Work Study is a need-based financial aid award. It is not a grant (you must work to earn it), and it is not a loan (you don't have to repay it). Students must qualify for need-based financial aid to receive Work Study. Funds are limited, so not all qualifying students will receive an award. Work Study awards are available during the academic year and we do not offer summer Work Study.
The Work Study program subsidizes a student's hourly wage, which creates jobs that would not otherwise exist and helps leverage available dollars to provide more hours for needy students. It is basically a "pot" of money set aside to pay a portion of your hourly wage. Jobs must be approved by the Financial Aid office.
For the student, it is much like working any other job: you work a number of hours in a pay period, at some wage rate, and receive a paycheck for your earnings that you use however you wish. For the employer, however, the Work Study program reimburses a large percentage of your wage, which makes it very attractive to hire Work Study students! Work Study students are in great demand by employers, so eligible students can often pick the job of their choice.
Work Study is not for everyone (though everyone who is enrolled at least half time may work on campus as a regular non-Work Study student employee!). Because it is a need-based financial aid award, it has to fit within your financial aid package. Each person has a unique financial aid file. That means some students must be willing to allow reduction of some loan funds to accommodate a Work Study award, if they have an aid package that completely fills their financial aid budget. You do not have to request a special loan reduction, your loans will be automatically adjusted when Work Study is awarded, if necessary.
Reducing loan to accept Work Study is great if you can afford to wait until you have earned the money through your paychecks, rather than getting it in a lump at the beginning of each quarter in your financial aid refund from loan funds (and of course, having to pay it back later!). Accepting Work Study in place of loan funds will reduce your student loan debt. Work Study does NOT "pay off" loans, it is awarded INSTEAD of loan; basically you are trading "loan help" for "work help." Work Study NEVER reduces grants or scholarships, only loans!!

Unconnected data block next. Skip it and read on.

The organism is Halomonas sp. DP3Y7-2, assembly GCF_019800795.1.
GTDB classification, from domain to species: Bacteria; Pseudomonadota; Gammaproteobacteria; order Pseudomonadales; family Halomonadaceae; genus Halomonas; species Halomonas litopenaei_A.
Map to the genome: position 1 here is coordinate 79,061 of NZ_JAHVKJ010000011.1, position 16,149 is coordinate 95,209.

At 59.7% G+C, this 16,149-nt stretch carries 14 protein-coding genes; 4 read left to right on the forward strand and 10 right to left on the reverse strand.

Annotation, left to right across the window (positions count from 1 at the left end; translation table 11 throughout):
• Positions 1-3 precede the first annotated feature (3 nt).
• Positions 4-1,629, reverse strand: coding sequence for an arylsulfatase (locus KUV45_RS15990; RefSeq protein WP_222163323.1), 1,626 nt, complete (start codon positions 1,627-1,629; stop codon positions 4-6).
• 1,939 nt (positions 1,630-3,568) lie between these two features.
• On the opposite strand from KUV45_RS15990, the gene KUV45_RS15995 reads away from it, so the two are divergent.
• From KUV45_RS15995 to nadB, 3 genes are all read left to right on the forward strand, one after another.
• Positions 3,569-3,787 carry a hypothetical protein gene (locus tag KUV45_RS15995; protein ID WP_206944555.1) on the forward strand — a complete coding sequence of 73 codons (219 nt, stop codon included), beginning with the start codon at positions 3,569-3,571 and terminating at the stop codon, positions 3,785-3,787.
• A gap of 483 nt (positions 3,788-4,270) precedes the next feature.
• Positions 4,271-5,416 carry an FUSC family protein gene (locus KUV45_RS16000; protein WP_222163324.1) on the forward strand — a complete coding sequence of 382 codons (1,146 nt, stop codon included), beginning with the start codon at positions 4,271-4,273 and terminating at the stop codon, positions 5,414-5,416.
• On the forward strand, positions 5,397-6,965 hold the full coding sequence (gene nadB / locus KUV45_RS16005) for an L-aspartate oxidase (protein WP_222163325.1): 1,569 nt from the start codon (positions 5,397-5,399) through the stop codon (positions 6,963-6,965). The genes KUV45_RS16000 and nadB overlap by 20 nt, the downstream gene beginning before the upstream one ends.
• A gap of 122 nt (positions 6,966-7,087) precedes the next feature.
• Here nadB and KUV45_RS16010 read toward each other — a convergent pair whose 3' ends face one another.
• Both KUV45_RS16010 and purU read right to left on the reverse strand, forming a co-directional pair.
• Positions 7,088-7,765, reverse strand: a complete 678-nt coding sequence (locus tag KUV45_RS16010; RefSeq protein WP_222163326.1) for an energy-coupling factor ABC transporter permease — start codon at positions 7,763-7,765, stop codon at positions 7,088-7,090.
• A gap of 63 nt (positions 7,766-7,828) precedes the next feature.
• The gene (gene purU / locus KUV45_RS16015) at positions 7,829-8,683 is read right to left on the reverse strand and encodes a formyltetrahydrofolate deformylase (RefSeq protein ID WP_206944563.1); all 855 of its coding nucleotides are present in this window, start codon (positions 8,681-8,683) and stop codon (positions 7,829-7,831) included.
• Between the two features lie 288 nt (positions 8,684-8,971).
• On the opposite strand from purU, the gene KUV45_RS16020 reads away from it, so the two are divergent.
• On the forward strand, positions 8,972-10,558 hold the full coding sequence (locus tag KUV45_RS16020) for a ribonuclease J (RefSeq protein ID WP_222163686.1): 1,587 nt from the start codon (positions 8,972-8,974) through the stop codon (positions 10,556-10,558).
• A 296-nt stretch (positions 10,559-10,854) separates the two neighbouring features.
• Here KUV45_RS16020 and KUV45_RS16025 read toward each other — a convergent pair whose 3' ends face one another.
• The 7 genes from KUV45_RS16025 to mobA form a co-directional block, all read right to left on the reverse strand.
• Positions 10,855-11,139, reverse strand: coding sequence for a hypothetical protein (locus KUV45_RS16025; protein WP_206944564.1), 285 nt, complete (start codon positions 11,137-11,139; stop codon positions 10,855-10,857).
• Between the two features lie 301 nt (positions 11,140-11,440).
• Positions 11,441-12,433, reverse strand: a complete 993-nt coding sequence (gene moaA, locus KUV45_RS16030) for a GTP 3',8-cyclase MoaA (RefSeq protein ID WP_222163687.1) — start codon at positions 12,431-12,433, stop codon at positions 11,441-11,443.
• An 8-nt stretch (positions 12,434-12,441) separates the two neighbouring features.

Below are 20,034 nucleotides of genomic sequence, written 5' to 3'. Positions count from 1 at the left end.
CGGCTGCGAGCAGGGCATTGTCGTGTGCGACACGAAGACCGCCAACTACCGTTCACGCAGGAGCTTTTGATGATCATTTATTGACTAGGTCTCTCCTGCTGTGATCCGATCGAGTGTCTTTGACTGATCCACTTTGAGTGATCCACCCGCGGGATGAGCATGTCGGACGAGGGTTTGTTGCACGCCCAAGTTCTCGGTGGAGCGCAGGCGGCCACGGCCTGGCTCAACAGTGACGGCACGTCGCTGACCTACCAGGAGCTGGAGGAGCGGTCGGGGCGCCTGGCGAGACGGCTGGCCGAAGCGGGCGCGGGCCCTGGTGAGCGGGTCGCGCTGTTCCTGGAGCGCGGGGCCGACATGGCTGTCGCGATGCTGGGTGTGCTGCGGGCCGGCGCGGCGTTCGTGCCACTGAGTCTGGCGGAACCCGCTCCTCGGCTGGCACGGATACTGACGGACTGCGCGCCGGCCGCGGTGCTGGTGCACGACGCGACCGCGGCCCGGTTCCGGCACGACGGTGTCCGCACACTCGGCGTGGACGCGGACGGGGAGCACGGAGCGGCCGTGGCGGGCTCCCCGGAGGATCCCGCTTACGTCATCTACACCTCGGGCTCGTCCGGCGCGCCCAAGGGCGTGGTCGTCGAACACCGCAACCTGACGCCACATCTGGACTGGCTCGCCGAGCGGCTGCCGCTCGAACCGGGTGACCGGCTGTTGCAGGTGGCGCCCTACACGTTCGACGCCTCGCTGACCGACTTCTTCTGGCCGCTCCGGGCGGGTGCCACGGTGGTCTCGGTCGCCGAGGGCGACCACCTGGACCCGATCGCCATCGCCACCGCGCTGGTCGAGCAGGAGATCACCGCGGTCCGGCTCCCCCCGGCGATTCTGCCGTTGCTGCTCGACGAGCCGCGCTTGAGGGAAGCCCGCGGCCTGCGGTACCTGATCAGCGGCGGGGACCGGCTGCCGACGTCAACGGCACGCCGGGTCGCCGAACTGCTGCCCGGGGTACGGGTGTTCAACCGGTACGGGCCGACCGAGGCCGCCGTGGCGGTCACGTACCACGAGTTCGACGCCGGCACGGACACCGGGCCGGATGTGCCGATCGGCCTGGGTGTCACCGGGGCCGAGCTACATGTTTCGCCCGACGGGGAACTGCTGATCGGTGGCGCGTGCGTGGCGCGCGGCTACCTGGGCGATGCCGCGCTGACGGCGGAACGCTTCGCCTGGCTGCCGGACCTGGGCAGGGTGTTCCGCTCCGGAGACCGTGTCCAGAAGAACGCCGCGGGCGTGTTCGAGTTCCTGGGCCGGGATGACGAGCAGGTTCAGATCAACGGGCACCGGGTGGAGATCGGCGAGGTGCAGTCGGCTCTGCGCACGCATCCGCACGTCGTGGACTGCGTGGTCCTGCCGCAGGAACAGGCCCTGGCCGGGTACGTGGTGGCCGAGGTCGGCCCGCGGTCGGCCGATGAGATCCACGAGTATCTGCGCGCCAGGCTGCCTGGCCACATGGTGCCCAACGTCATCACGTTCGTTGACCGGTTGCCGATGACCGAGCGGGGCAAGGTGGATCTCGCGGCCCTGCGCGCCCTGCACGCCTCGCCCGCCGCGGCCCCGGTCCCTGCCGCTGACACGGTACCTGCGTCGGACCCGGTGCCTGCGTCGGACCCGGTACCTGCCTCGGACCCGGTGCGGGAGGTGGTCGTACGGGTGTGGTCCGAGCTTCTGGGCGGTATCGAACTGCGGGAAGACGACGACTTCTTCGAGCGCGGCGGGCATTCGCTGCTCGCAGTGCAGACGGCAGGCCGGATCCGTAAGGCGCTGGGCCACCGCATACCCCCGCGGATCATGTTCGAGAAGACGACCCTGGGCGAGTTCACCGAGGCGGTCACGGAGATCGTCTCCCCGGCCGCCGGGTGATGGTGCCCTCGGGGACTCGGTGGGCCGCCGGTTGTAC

Some students are able to accept a Work Study award without giving up any loans, because they have room within their financial aid need on top of all their other awards to accept Work Study employment. However, if you have a totally full aid package, and you need to work in addition to all loans you are offered, you would usually be better off looking for a Regular Student Employment job, because you can earn wages from a non Work Study job in addition to all other aid you are receiving. Work Study is often (but not necessarily) in place of other financial aid.
The formula for determining eligibility for Work Study is this: Total Cost of Attendance (COA) minus Expected Family Contribution (EFC) minus any "gift" aid (grants, waivers, scholarships) equals Work Study eligibility. If this eligibility is filled by need-based loan (typically Subsidized Direct Student loan or Perkins loan), then you can either borrow less loan, and work for the money instead, or in many cases, if you still want the loan, we can switch some or all of the Subsidized loan to Unsubsidized Direct Student loan (a non-need based loan that can fill EFC) and award Work Study.
The first step is to apply for financial aid through the standard FAFSA form, and to make sure that you indicate on your FAFSA preferences that you are interested in Work Study. The next step is to make sure to respond promptly to any request for information from the Financial Aid office and to check your Safari account frequently to check the progress of your aid.
After you are awarded your initial aid package, IF you indicated on your FAFSA that you want Work Study employment, and IF you are eligible for it, you will receive the Work Study Personnel Action Form (WSPAF) either by email to your CWU email account or in the US Mail, usually within a couple of weeks after your initial aid package is awarded.
If you do not receive a WSPAF in the by email or regular US Mail and you have financial aid need, or if you need a duplicate WSPAF for some reason, you may request the WSPAF by visiting the Financial Aid office and please make sure to bring picture ID.